Birkel cited in BDN article on Maine’s chances of getting another ice storm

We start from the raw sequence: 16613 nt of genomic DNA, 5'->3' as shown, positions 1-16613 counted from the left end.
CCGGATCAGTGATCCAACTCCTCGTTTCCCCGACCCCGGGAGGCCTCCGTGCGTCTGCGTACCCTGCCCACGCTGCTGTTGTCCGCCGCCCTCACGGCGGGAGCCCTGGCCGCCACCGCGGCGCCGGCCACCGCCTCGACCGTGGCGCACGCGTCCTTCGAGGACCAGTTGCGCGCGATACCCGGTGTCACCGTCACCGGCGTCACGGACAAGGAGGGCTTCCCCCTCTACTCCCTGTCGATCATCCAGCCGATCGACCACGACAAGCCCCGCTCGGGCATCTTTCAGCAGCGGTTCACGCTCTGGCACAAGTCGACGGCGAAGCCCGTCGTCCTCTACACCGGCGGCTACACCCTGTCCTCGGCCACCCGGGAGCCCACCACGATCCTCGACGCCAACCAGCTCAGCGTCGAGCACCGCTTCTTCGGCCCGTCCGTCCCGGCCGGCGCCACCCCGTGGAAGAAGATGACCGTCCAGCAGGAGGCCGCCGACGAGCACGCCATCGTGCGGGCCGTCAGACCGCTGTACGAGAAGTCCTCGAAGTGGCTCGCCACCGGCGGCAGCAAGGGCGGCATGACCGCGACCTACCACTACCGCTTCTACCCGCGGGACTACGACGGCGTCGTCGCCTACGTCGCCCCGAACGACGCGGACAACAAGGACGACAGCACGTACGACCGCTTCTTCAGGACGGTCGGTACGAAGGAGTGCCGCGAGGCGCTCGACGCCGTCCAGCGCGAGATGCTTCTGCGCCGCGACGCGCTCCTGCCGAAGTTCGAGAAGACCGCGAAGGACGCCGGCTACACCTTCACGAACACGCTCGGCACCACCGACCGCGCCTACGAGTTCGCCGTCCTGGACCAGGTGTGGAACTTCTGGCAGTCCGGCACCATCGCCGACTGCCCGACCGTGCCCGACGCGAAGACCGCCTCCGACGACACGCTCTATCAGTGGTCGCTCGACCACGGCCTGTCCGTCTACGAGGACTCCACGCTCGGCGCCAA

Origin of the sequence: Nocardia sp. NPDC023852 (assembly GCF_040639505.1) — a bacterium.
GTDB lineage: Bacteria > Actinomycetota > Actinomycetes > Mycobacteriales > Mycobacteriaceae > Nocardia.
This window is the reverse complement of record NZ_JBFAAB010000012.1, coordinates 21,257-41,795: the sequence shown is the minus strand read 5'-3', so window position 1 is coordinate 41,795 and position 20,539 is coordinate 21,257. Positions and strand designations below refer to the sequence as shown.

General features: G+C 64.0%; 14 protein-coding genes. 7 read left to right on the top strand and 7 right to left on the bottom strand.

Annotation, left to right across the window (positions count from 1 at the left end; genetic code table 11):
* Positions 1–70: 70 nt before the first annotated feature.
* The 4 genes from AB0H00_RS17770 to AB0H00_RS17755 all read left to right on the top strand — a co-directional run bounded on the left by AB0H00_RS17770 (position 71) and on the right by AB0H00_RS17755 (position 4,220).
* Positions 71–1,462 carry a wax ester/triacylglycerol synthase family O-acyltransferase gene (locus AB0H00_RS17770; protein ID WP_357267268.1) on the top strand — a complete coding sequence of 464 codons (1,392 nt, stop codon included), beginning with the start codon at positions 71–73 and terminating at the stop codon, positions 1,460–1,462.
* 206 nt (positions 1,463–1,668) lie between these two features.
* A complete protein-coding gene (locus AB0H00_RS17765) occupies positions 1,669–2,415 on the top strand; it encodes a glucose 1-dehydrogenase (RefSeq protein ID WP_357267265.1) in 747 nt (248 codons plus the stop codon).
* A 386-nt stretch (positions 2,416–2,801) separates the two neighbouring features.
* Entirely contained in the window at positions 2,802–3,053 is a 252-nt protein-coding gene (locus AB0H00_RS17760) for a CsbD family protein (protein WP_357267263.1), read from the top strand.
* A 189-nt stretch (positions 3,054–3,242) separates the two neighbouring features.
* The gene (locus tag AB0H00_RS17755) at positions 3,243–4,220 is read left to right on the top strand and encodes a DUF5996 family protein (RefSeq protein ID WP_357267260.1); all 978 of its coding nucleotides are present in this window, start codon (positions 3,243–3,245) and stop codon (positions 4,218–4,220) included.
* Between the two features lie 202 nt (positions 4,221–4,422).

Sean Birkel, Maine’s state climatologist and a research assistant professor at the University of Maine’s School of Earth and Climate Sciences and Climate Change Institute, spoke with the Bangor Daily News for the article, “Repeat of ice storm of ’98 unlikely, not impossible.” The BDN reported that the ice storm that devastated Maine 20 years ago was caused by an unusual mix of weather conditions, but experts say that, though a repeat is unlikely, it could happen again. No one knows when Maine will experience another fierce ice storm, but global warming is not expected to make such storms less likely, according Birkel. The world’s oceans naturally go through warming and cooling periods, the best-known example of which occurs in the tropical Pacific, the BDN reported. The phenomenon known as El Nino, in which surface waters are warmer than average, irregularly alternates every two to seven years with a cooling period known as La Nina, the article states. In 1997 and 1998, the warmer-than-average El Nino effect was particularly strong, Birkel said. Around the same time, waters in the northern Atlantic Ocean also experienced periodic warming, which suggests that ice storms like the one in 1998 are not incompatible with the warming of the oceans that is caused by climate change, he said.